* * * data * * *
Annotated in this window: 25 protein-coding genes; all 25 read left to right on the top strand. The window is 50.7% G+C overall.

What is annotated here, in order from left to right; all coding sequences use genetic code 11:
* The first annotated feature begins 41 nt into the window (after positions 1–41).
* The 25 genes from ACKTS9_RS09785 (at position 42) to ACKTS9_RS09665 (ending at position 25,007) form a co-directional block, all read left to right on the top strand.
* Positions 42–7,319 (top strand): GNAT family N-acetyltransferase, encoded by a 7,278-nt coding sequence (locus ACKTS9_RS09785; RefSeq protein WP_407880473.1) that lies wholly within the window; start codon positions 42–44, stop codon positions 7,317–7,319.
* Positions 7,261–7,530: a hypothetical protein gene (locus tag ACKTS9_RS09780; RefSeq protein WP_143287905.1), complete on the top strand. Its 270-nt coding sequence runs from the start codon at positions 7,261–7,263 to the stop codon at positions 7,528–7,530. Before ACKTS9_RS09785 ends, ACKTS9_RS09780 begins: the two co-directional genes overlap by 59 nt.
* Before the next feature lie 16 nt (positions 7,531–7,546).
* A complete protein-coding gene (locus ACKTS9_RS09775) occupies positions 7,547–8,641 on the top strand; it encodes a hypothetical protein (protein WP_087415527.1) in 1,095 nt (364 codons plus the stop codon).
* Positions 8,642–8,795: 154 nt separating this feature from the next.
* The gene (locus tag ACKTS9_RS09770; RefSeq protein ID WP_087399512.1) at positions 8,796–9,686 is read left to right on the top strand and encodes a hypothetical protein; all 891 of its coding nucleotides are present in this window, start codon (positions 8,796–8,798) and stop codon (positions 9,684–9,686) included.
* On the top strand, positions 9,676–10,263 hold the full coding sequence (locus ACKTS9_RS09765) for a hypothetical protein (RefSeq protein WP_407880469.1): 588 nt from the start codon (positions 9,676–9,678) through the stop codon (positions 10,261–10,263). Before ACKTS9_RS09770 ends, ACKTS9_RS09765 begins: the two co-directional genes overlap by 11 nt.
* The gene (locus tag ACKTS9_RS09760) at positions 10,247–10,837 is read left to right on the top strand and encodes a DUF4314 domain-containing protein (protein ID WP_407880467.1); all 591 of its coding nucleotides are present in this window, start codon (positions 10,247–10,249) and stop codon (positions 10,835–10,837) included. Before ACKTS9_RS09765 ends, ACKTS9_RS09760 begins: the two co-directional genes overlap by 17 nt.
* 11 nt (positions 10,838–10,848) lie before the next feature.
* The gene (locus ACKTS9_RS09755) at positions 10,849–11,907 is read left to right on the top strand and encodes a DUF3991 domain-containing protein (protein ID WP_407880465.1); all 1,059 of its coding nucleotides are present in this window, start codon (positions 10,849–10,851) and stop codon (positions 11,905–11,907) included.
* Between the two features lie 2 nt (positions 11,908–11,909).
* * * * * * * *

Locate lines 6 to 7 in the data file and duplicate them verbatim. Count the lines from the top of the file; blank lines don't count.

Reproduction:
* Positions 7,261–7,530: a hypothetical protein gene (locus tag ACKTS9_RS09780; RefSeq protein WP_143287905.1), complete on the top strand. Its 270-nt coding sequence runs from the start codon at positions 7,261–7,263 to the stop codon at positions 7,528–7,530. Before ACKTS9_RS09785 ends, ACKTS9_RS09780 begins: the two co-directional genes overlap by 59 nt.
* Before the next feature lie 16 nt (positions 7,531–7,546).